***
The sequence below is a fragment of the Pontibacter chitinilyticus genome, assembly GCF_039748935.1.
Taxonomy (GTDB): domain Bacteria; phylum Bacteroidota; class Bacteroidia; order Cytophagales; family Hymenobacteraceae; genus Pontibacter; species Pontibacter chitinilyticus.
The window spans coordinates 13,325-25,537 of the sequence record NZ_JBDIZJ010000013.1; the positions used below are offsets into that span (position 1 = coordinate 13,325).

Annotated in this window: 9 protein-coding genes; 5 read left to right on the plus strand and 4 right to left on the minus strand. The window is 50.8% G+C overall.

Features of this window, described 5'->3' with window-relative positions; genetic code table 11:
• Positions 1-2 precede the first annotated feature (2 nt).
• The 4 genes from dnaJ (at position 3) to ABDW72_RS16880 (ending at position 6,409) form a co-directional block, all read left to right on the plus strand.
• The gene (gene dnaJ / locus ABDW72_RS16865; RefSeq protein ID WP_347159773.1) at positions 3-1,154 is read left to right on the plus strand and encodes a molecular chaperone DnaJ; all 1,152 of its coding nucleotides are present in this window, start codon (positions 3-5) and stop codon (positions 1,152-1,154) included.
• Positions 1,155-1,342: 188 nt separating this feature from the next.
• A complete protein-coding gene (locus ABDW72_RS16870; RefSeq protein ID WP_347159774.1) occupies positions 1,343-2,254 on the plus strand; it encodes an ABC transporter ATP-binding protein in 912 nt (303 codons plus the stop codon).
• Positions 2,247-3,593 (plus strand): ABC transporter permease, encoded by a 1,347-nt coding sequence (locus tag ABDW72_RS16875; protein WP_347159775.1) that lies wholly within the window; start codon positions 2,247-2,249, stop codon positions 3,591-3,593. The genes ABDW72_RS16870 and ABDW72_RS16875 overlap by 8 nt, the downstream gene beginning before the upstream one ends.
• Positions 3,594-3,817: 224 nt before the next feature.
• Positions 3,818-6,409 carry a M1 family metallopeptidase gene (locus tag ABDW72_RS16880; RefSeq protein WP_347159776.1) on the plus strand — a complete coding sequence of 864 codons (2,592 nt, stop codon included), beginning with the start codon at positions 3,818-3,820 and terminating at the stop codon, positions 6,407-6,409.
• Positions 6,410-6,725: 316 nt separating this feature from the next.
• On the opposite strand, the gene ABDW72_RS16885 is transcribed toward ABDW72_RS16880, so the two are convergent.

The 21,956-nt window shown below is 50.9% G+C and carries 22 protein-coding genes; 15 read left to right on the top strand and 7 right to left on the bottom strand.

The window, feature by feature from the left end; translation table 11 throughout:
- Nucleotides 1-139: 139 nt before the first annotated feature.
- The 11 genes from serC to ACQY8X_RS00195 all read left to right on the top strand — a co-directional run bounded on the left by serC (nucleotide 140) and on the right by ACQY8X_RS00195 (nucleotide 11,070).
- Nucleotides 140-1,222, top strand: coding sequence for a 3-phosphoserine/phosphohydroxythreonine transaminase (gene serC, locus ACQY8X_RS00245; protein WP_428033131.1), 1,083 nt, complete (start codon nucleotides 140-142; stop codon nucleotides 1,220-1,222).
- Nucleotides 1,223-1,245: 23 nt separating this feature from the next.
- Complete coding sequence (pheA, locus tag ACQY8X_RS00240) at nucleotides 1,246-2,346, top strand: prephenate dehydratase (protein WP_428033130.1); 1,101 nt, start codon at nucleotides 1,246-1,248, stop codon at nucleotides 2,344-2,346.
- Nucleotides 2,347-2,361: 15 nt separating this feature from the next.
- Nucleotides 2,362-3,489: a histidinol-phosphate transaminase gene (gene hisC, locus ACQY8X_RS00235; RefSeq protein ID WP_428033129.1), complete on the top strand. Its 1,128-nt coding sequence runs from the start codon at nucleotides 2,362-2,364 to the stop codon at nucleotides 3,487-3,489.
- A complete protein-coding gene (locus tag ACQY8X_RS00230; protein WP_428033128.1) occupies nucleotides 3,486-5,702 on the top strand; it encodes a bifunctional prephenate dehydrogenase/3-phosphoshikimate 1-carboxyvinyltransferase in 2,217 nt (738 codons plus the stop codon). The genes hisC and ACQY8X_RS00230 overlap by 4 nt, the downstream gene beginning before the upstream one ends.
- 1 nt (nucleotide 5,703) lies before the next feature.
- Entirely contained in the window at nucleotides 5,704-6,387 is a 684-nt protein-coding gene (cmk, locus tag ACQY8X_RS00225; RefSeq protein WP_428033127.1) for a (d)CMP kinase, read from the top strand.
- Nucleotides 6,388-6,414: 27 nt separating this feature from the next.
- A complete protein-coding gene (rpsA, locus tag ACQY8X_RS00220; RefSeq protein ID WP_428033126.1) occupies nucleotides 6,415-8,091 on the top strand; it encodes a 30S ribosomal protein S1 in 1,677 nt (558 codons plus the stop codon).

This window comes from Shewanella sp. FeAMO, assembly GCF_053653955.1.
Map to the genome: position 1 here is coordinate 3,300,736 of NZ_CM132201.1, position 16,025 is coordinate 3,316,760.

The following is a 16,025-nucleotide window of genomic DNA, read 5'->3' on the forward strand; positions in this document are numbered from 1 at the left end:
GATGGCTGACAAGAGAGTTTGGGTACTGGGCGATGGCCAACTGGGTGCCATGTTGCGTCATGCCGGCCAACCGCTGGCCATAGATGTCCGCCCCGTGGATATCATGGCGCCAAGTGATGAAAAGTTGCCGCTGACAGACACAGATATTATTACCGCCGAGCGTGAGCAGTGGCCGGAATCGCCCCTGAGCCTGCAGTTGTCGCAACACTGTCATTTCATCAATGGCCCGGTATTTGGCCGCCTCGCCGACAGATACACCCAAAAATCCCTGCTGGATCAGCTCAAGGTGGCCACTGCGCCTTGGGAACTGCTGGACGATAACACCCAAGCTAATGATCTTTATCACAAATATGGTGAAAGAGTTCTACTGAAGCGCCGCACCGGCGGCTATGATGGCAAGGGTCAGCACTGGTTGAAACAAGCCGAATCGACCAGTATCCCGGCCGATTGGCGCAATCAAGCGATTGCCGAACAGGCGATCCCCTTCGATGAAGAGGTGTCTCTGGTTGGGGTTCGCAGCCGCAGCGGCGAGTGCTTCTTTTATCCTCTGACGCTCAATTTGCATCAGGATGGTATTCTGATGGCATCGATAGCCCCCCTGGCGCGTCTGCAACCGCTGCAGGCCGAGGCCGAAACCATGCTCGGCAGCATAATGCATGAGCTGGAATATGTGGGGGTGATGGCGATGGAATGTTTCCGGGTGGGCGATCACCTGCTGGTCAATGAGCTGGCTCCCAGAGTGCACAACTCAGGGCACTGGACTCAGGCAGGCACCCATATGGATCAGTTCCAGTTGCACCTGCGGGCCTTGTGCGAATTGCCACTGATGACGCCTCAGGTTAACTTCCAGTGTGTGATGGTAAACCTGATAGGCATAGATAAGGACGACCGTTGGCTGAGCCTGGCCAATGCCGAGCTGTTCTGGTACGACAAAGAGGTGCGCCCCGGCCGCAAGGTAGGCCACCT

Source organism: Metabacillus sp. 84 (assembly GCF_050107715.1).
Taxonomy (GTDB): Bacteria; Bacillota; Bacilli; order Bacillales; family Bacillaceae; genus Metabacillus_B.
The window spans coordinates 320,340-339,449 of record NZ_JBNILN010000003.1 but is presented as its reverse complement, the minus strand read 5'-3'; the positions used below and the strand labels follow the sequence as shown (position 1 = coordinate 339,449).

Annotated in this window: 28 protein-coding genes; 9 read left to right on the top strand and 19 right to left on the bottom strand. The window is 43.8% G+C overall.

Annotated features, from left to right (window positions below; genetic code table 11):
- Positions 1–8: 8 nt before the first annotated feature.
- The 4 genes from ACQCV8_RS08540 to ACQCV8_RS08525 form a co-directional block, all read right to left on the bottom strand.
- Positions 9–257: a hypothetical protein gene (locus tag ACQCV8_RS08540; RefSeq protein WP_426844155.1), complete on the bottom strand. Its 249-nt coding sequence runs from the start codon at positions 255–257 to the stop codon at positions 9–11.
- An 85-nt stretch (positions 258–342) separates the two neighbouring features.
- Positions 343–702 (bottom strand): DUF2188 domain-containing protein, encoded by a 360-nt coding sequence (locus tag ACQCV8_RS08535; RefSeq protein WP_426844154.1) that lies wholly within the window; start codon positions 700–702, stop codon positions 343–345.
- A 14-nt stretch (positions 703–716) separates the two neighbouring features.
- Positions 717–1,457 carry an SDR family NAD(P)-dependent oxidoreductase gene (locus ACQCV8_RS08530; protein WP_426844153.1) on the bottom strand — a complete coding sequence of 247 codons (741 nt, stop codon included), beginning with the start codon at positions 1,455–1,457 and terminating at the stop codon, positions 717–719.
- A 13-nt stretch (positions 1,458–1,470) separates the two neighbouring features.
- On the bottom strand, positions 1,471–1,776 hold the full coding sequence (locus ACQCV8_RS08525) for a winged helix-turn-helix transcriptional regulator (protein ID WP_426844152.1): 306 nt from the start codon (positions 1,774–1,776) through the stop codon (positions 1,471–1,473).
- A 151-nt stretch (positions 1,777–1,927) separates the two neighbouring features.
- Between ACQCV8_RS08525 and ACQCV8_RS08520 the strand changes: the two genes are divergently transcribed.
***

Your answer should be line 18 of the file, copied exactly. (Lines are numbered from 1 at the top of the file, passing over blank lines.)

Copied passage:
- Nucleotides 1-139: 139 nt before the first annotated feature.